The list of elite women's hockey players from Newfoundland & Labrador isn't particularly long, but it's been growing quickly in recent years. Abby Newhook's name could soon be near the top.
Despite that, the Canada Winter Games will likely be her first and only chance to play for her province on the national stage. The multi-sport event, which takes place every four years, features teams from all 13 provinces and territories. In non-CWG years, the pinnacle in women's hockey is the national under-18 championship, where Newfoundland & Labrador is grouped together with Nova Scotia, New Brunswick, and Prince Edward Island to form one combined Team Atlantic.
"It's pretty cool being able to represent your province," Newhook said. "I mean, usually it's just at the Atlantic Challenge Cup. It's pretty cool that this event only happens every four years and that I'm lucky enough to be able to represent my province."
The 15-year-old committed to Boston College over a year ago, making her the youngest girl from Newfoundland & Labrador to commit to a Division I NCAA program. She didn't have to move away, either, to gain the scouts' attention: she was captaining a bantam AAA boys' team in her hometown of St. John's at the time. That alone is a big step for a province that has sent just a handful of players to highest levels. Sarah Davis, who represented Canada at the World Championships from 2015-17, remains the only Newfoundlander to have ever cracked the senior women's national team.
Of course, leaving was bound to happen eventually. This season, Newhook is attending prep school at Tabor Academy in Massachusetts.
"I kind of knew that the level of hockey at home, for girls' hockey anyways, wasn't at the level I want to be playing at to challenge myself," she explained. "I knew that there was only a couple years of boys' hockey left and in order to push and move on with hockey, that I had to go away."
Whereas most teenagers choose their high school before their university, Newhook's approach was the opposite. She'd already made her decision on post-secondary and knew she wanted to go to prep school somewhere in the United States, but was choosing between Shattuck St. Mary's and Tabor. Ultimately, Tabor won out because it was a little closer to home and came at the recommendation of officials at Boston College.
The biggest adjustment so far in living away has been on the academic side, where she says Tabor's demands have far exceeded the workload she was used to and forced her to improve her time-management skills. On the ice she initially had to work at staying out of the penalty box after playing two years of full-contact hockey, but ultimately counts the physical aspect of her game as one of her biggest strengths.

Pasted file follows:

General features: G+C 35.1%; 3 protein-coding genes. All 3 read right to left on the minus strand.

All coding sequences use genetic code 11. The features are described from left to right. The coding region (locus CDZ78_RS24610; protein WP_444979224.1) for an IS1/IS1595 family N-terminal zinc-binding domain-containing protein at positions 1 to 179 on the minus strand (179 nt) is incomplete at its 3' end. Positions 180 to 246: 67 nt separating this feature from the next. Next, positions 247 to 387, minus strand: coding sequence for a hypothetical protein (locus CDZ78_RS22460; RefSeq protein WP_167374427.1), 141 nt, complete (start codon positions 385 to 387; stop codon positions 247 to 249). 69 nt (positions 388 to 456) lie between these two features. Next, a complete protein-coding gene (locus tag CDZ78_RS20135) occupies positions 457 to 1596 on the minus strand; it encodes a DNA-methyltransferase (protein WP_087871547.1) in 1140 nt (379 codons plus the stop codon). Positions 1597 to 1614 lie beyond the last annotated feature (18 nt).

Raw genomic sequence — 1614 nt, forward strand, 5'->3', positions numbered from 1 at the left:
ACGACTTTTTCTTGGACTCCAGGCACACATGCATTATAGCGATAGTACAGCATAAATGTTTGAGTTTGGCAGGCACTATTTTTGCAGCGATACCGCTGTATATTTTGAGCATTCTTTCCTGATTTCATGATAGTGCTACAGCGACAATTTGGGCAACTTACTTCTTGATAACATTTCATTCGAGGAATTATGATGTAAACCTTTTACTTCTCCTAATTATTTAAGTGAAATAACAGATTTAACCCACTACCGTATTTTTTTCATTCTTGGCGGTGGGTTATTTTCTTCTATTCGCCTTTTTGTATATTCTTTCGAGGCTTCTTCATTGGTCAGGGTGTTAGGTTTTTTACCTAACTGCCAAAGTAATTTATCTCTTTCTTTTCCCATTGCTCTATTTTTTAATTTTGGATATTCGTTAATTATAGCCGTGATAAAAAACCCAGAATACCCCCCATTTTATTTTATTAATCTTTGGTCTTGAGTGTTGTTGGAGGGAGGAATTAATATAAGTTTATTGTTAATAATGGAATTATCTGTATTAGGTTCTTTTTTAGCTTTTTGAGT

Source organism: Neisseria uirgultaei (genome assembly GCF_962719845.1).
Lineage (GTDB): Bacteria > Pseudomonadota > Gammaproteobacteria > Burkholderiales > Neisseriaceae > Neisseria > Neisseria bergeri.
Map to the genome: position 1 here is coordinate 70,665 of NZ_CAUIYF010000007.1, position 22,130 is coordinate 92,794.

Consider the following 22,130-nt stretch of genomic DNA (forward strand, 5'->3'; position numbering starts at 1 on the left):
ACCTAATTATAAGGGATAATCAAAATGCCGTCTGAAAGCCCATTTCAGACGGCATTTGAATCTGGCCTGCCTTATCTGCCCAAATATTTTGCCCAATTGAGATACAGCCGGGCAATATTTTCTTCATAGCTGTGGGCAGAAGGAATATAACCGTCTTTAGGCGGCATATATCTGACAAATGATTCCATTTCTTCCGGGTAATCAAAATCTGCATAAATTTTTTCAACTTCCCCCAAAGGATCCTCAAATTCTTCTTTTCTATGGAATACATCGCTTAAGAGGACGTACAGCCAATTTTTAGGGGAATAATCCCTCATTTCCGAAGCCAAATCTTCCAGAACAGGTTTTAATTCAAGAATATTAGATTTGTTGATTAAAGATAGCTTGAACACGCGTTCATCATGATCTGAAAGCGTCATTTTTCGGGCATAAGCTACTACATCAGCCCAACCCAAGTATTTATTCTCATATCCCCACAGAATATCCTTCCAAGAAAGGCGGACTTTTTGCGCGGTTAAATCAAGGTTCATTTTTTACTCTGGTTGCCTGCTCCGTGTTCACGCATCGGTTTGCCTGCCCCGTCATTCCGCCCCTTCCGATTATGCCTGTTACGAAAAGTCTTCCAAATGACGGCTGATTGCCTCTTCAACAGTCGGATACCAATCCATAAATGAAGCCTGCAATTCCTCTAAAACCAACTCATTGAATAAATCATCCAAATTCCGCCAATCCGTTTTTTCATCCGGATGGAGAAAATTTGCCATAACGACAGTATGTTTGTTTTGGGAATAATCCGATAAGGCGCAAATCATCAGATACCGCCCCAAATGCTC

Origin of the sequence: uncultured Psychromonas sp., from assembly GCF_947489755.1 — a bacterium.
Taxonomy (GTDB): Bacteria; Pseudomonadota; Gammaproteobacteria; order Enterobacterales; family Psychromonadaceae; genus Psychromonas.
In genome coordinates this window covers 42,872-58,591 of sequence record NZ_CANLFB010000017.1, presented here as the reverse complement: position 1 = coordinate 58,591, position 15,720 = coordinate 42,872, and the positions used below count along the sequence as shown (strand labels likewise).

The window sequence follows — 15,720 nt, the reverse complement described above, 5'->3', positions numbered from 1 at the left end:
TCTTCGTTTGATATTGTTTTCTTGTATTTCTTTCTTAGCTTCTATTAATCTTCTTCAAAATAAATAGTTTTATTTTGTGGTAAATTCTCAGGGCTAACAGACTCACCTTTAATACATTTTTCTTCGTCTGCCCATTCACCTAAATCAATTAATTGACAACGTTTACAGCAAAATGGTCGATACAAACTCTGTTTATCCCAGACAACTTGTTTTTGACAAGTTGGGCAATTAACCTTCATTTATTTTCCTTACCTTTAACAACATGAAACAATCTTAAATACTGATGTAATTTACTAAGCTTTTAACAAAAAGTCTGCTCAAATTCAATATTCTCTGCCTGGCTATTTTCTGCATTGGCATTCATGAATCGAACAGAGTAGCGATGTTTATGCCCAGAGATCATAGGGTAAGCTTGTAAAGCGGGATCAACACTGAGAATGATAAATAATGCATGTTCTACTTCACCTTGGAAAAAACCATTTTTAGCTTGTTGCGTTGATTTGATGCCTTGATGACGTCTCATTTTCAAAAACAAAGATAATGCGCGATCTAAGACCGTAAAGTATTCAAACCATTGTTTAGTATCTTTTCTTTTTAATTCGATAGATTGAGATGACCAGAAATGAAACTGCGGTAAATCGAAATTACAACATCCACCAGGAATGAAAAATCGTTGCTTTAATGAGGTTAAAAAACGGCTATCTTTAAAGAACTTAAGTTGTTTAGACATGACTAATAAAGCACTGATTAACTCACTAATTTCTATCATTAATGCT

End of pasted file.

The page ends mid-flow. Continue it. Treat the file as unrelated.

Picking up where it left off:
She's expected to start at Boston College in 2021-22, where she'll join her older brother, Alex. Abby didn't let her brother's earlier commitment influence her own path, though: she chose BC because it genuinely felt like a good fit. The fact that she'll be reunited with her sibling is simply a bonus.
"I really like the coaches at the school – they really reached out to me," she offered. "The campus is pretty cool and I just kind of got that feeling when I went there that it was the spot for me. I know they have a pretty good program, so that definitely came into play with it."
The Canada Winter Games women's hockey tournament sorts teams into three pools, based on previous results. Pools A and B are fairly even, competitive groups, whereas Pool C contains the bottom-four finishers from the 2015 edition. Newfoundland & Labrador finds itself in that group, and will face Prince Edward Island, the Yukon, and the Northwest Territories in preliminary play. The top two teams from Pool C advance to a qualifying round against the bottom team from each of pools A and B for a chance at the quarterfinals.
This year's Team NL also features U18 World Champion Shailynn Snow, as well as Shae-Lynn Clarke, who was invited to Hockey Canada's U18 try-out camp. Together with Newhook, they could lead the squad to some upsets.
"We're usually a team who works really hard," said Newhook of the group. "We never give up. And coming in as the underdog, we just give it all we've got, work together, and stay positive."
She expects to have a good time supporting athletes from her province in a variety of different sports. For her part, she of course intends to be a good team player, and is hoping to wind up near the top of the tournament's points race. Newhook also wants to leave an impression that will help her earn an invite to Hockey Canada's U18 camp this summer. Making and eventually rising through the ranks of the national program is her ultimate goal, and at this point, it seems well within her reach.
The women's hockey tournament at the Canada Winter Games runs from February 24 to March 2. All games will be streamed live except for one quarterfinal and the gold-medal game, which will be broadcast on TSN and RDS.